Euthanasia - From the Veterinarians Side

A common question posed to veterinarians at dinner parties, functions and in the consult room is how do you deal with putting animals down?  The truth is we all have different ways of coping, but euthanasia can take its toll. There are a few factors that contribute to this, one is the physical act of knowingly taking a life, the second is the sadness for the animal and the third, and perhaps the most traumatic, is dealing with the human families of these pets.
I, like many vets, have become some what desensitised to euthanasia. It is not because I don't care anymore, quite the opposite, I care so much that if I didn't distance myself from what I was doing the emotional burden would eventually become to much. Every now and then when I have euthanised an animal the magnitude of what I have done hits me... Am I playing God by taking this animals life? Who am I to say that now is their time? Or am I simply helping them on a journey they were already about to take? The knowledge that what you have just done has ended a life can sometimes mess with your head. And we have to walk out of that room, with these questions weighing heavy on our mind, and put on a big smile while calling in our next patient with a happy family who are excited about their puppies first vaccination.
Then there is the animal itself... Sometimes they remind you of your own pet, or it's a patient you've been treating weekly for months. Good veterinarians do become attached to their patients and on some level we are also saying goodbye to them as the injection is given.
And finally we have the family. There are two parts to dealing with the human component of a euthanasia. The first is the IMMENSE pressure to ensure everything runs smoothly. An old veterinarian once said to me "Sheridan a family won't always remember what you did to treat their animal but they will always remember the way you put it down". Sometimes when the tip of your catheter just won't find that old, collapsed and stringy vein it just makes you want to sit down and cry yourself, and meanwhile the whole family is watching you, tears in their eyes, just waiting for it all to be over. 
The second part is learning to be a counsellor with out taking on the emotional burden of every family you see. Many families want, no make that need, to know they have made the right decision for their pet. And sometimes our human clients will cry, and ask you why them, or tell you stories about how this pet saved their life when they were depressed, or helped them through divorce or was the last remaining memory of their late husband. To be honest as I write this tears come to my eyes thinking about some of the stories I have heard. But as a vet you can't take all of this emotion inside you or it will overwhelm you.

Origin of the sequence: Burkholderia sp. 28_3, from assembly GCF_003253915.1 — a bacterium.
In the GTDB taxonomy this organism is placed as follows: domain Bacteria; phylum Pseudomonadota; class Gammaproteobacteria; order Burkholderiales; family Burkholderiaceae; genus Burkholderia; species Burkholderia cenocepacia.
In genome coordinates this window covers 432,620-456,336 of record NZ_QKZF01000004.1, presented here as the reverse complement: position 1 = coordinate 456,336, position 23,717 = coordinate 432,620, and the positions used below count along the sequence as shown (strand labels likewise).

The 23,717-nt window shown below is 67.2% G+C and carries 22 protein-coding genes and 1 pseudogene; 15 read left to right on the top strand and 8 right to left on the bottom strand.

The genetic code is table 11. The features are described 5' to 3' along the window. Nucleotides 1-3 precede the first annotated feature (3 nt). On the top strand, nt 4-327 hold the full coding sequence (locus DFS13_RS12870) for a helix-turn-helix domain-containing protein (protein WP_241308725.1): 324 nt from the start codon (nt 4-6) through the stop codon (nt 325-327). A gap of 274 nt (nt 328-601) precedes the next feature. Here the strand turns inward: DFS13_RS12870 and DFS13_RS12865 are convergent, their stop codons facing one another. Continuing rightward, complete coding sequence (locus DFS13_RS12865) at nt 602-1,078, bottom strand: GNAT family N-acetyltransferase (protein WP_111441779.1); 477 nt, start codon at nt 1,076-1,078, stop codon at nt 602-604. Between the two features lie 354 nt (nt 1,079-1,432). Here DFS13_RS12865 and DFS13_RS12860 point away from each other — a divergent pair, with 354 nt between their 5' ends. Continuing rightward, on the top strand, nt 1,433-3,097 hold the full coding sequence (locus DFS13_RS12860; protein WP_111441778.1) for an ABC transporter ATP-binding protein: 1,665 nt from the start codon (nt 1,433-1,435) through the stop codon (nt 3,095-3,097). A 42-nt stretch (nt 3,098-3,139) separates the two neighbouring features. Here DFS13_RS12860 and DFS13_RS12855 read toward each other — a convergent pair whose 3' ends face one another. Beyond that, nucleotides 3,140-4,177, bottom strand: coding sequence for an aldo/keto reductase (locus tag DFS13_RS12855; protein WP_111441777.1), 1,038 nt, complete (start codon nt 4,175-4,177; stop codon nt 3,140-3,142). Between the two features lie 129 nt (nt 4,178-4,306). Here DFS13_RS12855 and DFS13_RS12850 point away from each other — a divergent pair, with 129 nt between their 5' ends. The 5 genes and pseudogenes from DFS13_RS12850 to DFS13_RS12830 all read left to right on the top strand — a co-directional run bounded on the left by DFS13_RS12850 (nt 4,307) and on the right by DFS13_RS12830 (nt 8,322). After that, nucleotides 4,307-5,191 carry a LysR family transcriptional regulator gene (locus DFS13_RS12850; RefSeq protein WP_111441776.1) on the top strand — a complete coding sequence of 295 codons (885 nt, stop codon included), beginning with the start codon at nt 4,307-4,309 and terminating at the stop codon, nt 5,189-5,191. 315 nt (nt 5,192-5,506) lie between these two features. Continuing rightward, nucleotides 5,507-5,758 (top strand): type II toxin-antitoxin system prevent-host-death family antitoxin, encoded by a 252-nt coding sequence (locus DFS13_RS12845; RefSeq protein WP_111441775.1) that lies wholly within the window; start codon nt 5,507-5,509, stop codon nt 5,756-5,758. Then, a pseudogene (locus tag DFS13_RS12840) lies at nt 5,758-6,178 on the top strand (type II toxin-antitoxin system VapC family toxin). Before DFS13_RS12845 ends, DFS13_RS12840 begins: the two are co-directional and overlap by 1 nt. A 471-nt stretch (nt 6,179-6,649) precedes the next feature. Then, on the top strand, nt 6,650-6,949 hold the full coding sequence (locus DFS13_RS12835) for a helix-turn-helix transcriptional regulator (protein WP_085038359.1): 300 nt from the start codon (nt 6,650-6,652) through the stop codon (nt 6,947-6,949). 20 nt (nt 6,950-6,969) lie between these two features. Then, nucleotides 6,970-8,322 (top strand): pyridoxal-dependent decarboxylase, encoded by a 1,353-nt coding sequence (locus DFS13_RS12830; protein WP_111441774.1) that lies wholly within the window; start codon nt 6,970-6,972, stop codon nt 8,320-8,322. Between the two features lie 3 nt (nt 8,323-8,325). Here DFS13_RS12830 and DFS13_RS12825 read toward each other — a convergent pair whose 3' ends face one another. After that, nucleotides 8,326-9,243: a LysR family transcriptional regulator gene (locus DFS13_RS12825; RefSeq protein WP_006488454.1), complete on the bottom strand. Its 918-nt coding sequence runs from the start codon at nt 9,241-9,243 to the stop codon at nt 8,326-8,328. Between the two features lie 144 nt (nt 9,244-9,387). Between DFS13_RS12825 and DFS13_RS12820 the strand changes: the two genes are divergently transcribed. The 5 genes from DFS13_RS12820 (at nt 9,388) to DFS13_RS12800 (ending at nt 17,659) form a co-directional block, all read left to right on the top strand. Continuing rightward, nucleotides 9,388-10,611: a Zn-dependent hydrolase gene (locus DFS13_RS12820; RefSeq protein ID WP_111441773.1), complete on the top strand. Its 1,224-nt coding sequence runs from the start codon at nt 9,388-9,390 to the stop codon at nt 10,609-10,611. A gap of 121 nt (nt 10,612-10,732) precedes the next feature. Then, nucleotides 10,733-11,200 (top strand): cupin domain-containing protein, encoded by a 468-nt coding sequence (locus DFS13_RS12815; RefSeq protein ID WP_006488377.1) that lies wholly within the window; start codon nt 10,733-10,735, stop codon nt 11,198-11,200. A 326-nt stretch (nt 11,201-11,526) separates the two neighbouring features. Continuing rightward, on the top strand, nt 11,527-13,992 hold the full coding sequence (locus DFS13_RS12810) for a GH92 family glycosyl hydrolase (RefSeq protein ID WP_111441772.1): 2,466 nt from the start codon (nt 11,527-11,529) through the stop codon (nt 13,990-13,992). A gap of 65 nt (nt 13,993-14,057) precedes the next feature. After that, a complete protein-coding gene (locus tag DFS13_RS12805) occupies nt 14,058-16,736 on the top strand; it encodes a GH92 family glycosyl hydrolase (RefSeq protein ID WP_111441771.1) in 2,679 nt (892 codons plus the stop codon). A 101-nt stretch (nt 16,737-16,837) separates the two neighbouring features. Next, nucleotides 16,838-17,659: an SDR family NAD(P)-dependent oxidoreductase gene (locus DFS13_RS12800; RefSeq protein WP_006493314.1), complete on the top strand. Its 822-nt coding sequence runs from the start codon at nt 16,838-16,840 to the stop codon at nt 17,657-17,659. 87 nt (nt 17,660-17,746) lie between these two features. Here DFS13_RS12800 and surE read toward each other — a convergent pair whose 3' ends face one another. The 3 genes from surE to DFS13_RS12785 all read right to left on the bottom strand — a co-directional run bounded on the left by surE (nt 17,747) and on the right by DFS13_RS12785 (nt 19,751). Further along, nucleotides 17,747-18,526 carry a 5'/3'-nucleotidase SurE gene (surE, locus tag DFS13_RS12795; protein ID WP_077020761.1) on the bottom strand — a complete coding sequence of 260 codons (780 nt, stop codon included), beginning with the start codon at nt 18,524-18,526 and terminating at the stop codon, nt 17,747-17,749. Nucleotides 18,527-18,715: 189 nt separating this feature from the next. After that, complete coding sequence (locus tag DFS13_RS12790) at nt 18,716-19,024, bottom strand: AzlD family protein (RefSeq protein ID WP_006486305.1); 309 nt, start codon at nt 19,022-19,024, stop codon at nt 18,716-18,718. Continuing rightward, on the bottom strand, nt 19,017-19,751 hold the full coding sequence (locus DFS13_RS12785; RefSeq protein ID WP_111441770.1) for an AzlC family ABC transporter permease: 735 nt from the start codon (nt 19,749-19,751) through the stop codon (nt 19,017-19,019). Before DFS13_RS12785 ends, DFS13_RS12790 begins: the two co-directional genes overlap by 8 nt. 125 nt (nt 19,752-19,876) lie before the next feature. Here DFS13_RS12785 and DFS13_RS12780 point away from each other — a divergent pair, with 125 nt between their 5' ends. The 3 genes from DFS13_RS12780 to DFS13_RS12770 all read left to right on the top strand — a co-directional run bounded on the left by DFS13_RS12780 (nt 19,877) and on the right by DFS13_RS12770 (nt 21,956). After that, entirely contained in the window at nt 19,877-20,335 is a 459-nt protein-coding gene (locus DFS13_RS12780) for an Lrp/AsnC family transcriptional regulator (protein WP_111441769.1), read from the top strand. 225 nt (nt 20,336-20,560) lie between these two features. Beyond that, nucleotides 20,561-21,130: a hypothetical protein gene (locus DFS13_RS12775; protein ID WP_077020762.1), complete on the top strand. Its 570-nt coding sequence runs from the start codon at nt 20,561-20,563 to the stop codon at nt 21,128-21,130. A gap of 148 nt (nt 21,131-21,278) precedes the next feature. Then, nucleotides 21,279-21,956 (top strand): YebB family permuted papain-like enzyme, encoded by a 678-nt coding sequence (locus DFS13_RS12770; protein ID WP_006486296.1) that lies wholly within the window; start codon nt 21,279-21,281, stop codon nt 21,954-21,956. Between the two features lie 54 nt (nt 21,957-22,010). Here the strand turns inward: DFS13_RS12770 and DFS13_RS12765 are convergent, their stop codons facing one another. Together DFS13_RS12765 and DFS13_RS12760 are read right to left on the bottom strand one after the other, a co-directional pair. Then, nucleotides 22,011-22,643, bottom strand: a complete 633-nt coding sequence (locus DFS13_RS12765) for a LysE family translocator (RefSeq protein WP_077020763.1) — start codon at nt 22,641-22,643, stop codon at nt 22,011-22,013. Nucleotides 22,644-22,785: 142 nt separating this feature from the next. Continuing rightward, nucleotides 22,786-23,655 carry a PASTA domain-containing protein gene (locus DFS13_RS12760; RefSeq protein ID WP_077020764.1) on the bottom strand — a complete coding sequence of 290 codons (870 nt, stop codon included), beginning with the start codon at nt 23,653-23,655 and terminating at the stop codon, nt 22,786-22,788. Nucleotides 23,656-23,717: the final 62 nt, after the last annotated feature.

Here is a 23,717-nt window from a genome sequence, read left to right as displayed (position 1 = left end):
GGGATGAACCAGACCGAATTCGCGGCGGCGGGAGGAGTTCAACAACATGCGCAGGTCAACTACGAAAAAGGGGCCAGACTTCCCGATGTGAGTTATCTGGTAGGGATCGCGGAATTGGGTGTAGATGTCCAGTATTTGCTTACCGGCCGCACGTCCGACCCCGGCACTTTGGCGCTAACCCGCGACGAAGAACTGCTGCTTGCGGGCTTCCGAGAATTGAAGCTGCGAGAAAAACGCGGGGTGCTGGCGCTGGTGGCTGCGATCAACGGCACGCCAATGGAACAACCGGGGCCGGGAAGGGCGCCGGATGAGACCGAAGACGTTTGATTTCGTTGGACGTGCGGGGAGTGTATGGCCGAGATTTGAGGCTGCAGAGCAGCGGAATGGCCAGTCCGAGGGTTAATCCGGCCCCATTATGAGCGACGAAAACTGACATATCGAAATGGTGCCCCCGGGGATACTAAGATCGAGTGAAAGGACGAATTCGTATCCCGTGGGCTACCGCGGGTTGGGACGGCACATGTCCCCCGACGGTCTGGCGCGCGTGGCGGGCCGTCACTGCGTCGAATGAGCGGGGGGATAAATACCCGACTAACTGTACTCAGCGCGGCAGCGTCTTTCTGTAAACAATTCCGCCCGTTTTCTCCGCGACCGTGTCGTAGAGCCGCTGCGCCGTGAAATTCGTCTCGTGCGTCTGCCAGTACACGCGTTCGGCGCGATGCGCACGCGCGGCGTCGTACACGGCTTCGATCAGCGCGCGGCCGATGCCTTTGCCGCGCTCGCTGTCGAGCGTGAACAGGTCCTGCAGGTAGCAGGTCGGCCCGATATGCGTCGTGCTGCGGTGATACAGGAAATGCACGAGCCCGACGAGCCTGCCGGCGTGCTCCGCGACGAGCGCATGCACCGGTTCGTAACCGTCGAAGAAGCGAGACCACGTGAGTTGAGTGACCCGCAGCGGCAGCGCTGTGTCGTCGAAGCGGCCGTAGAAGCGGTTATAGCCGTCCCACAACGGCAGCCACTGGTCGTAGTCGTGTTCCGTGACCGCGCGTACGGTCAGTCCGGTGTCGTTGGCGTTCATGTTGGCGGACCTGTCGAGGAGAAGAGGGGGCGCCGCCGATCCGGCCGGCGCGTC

And finally some tips for new veterinarians... and everyone in the animal field who has to deal with euthanasia.
Firstly I have a somewhat set euthanasia spiel... I know that sounds horrible but knowing what to say can be very difficult and having a set plan before you go in helps you guide the family on this journey. I always start by explaining to people exactly what will happen so they are prepared for how quick the injection is and what you will be doing. No matter what I always tell EVERY family that they have made the right choice even though it is hard.
Secondly always remember you are helping these animals - allowing an old, painful and arthritic dog that can no longer stand up pass over to the other side quickly with his family is far kinder then doing nothing. Some days in my work as a wildlife vet I really feel like Dr Death, by the time I have euthanized the tenth animal of the day my emotions are running thin. But then I try to remind myself that this poor bird, koala or possum would have suffered in the wild for days, or even weeks, if we hadn't intervened.
Thirdly always talk to your colleagues, they all know how you feel. And finally take some time to be upset, and unfortunately that can't be in between the consults, but on the way home in the car play some sad music, think about what's happened and  give yourself some time to heal

I apologize to everyone for the slightly down blog post tonight, but euthanasia is perhaps the most important job of a veterinarian and certainly the part that troubles us the most. For veterinary staff I hope this blog post helps you realize you are not alone, and for those of you who aren't vets - next time your in the clinic with your furry family member say some kind words to your vet and the staff - you never know what kind of day they have had :) and you might just make theirs a lot better.

If you have any questions please don't hesitate to comment or send me a message via the VetTails Facebook page.


Is this something that is important to you? You may like my blog post about animal shelters The Truth about Cats and Dogs.